Our journey started from Cody, Wyoming (Buffalo Bill Land) and we had planned to make it to Hill City, South Dakota the next day, hopefully to visit a winery and maybe Mount Rushmore, Crazy Horse and Custer. We knew it was a long way but we were rather sleep-deprived and had a few things to do before leaving Cody, including picking up a prescription from Walgreens (this is a good trick to know if you are traveling for a long time. If you use Walgreens, you can have your prescription filled at any one of them in the country. Everything was done online and the drugs were ready for pickup just as if we had been in Sheboygan). I also needed to get a new digital downloader for our cameras. The one I had brought with me managed to break two memory cards and I couldn't risk losing the images. Walgreens obliged once again!
It was cold and drizzling when we left and as we headed off on route 14, the Bighorn Scenic Byway, the rain became heavier. There were some short periods of breaks in the clouds and I marveled at the changes in geology as we progressed along the windy roads.
As this was the first time for either of us in this part of the country, we weren't entirely aware of the topography. I thought that as we headed east, the landscape would turn flatter and we would soon be in the pains. What I had not realized was that we had to navigate a pretty big mountain range first, and as we started to climb, the rain came down more and more heavily. I watched the temperature drop to the low 40s and commented that it may actually be snowing higher up. But the "Road Closed Ahead When Flashing" sign was not flashing which meant the road was open and, I thought, must be OK.
Rain turned to sleet. Sleet turned to snow. My laid back approach to the windy roads turned a little more cautious. One of the biggest problems was the brightness of the snow. I lowered the sun visor to help differentiate the contours of the road, but fog was all around and everything was basically white. There were no other cars on the road, or so it seemed, and there was no cell phone access, but there was also no alternative. We had to get over the mountain and the pass was the only route.
On we went and the snow came down heavily as the temperature dropped to 30 degrees. We reached the summit which was 9,300' - not quite as high as Leadville, CO where we stayed the first week of our trip, but still pretty high. and the snow was blowing sideways. A snowplow appeared coming in the opposite direction and I decided to move to the other side of the road to drive in the cleared tracks. Of course i had to be aware of oncoming traffic which was few and far between, but when it came, it was shrouded in fog and I had to cross the thickest snow in the center of the road to get back on the right side. It felt dangerous and it was, so I opted to drive back on the the fresh snow most of the time, really slowly, and plow through. Although I wished that I still had my Land Rover, the RAV 4 did an admirable job. Only on a couple of occasions did the ABS brakes shudder as I lost a little traction, but we made it to the top. The drop down was eleven miles of 8% gradient. I put the car in 2nd (low) gear and kept my foot away from the brake as much as possible. Those eleven miles took almost an hour and seemed interminable. Finally the snow turned back to sleet and then to rain and I breathed a sigh of relief as Ginnie massaged my shoulders, which were tense from the almost three hours of intense concentration. My right thigh also ached and mentally I was exhausted. Although I never feared for our lives, I was certainly concerned as this was probably the worst conditions I have ever driven in, and certainly the longest sustained white-out conditions I have experienced. Although we couldn't see it, I knew there were sheer drops off the side of the road. I was pleased that there were barriers almost the whole way down and thankful for the Wyoming taxpayers who presumably footed the bill to install them! Through this whole episode, Hopi was uncharacteristically nervous and anxious, panting and trembling even before the white-out started. I think he could sense the danger ahead, or sense our concern. Doggies are remarkably perceptive!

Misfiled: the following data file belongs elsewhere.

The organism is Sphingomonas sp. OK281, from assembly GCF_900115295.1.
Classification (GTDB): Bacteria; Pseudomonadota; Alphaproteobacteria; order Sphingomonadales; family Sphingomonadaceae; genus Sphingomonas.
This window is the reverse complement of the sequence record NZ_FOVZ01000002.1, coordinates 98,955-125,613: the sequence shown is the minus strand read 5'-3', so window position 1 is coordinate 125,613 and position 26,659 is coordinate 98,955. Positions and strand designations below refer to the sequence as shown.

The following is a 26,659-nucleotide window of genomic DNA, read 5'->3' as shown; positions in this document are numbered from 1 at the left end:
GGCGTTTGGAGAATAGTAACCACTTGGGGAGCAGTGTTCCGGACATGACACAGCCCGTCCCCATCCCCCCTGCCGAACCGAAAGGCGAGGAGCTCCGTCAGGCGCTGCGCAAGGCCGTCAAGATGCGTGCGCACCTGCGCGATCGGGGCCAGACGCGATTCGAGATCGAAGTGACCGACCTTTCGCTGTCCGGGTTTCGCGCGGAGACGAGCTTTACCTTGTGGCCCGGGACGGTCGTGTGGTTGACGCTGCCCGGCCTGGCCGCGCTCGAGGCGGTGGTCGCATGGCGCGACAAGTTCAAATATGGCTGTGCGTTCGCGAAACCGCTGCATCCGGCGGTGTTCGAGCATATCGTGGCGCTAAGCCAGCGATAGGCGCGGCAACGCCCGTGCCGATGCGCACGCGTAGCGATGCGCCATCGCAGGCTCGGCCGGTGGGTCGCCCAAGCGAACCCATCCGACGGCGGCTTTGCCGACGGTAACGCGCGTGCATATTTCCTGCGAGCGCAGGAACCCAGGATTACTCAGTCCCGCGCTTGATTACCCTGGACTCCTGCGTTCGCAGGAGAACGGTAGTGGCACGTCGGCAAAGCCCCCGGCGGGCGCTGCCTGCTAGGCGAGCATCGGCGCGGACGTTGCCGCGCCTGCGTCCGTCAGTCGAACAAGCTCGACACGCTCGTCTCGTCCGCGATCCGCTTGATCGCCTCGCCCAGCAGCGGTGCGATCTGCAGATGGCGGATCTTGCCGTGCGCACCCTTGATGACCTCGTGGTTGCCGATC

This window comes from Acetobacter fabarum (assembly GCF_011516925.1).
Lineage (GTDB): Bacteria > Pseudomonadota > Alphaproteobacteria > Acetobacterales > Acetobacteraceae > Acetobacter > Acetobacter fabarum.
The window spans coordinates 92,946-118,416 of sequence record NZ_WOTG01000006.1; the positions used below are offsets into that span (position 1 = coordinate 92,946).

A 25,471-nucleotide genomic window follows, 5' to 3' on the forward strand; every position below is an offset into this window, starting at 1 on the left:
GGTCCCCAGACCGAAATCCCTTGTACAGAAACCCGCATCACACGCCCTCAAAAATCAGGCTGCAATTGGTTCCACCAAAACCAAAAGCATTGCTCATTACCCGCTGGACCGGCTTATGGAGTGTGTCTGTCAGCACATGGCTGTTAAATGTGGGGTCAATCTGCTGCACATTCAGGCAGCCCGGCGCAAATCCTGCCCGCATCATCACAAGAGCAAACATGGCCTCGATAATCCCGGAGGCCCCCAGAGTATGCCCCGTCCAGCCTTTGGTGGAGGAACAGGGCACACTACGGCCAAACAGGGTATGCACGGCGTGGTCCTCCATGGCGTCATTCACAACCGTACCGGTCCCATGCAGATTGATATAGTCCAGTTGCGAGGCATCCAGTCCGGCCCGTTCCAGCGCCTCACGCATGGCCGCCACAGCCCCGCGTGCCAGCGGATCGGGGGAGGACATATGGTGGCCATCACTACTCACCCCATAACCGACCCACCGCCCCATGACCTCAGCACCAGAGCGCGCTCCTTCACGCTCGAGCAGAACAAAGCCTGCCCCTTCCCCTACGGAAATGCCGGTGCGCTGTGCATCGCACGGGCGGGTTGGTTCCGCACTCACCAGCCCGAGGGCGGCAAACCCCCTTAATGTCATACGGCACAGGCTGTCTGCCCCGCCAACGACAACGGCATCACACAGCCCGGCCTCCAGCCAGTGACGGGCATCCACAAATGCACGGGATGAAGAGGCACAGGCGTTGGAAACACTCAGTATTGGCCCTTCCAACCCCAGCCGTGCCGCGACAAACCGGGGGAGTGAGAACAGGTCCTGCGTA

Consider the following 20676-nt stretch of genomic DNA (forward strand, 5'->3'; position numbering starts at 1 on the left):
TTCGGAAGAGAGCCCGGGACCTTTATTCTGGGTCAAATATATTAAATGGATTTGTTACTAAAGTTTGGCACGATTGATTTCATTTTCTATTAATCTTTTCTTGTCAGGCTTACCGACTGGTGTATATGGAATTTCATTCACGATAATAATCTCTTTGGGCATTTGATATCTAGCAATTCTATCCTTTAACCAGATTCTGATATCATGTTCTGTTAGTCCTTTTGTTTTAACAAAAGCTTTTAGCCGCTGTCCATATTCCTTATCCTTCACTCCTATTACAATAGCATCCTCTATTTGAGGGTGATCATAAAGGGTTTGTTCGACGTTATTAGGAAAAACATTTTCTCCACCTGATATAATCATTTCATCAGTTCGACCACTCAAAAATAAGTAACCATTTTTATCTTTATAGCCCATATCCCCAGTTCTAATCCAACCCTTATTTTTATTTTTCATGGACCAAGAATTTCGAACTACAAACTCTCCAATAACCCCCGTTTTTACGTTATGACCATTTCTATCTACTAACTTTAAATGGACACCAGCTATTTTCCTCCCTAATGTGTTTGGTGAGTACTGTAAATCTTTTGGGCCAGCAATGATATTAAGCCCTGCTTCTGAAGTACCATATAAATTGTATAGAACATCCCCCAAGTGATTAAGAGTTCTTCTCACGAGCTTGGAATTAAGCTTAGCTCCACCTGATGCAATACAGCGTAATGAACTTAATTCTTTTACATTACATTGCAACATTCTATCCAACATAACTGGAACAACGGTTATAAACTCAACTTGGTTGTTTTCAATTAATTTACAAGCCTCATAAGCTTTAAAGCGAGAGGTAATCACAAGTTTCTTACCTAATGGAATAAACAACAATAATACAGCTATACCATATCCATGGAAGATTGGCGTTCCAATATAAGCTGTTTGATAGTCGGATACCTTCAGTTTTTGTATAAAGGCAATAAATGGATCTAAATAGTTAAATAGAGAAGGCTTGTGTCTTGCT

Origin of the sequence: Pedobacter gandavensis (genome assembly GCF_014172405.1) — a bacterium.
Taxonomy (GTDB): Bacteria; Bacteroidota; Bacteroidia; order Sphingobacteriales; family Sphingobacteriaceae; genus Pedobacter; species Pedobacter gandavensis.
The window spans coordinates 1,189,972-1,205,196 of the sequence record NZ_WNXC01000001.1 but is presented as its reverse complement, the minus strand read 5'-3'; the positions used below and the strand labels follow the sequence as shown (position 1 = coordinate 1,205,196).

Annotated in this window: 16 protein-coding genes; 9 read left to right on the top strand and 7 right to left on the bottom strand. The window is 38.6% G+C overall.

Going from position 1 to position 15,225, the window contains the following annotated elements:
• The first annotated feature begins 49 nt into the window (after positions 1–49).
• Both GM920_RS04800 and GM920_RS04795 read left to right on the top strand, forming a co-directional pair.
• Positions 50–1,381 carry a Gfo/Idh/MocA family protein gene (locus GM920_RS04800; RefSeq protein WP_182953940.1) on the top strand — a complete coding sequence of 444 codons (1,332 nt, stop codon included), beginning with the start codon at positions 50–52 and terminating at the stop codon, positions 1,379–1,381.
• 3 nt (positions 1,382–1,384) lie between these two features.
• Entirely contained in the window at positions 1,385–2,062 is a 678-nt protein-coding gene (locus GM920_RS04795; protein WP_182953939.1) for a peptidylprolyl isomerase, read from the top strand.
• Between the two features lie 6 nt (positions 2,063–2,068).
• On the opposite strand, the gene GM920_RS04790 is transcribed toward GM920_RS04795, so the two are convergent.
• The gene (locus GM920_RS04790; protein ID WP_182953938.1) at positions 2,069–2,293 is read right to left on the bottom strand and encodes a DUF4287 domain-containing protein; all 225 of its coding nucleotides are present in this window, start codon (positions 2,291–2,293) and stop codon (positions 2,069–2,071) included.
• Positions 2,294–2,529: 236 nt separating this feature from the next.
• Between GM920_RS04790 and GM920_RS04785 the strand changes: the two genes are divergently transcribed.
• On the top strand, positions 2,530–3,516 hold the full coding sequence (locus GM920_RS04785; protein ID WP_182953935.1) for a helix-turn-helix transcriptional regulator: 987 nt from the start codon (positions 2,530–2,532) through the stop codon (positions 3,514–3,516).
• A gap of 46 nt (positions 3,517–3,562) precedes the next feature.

As a result of this slow start to the day, we didn't make it as far as Hill City, SD and stopped at a pretty crummy Holiday Inn (why are they less good than the cheaper Holiday Inn Express?) for the night. Ironically, there was a Culver's next door. I was grateful to my friend Craig Culver for having the foresight to build a restaurant right there, and we filled our stomachs with butter burgers and fell into bed, too exhausted to blog.
Not may photos today but the following give an idea of the mountain pass conditions. This was certainly a day on the trip that we will remember and eventually we will look back on it fondly, as we do on every day. The main thing is that we are safe!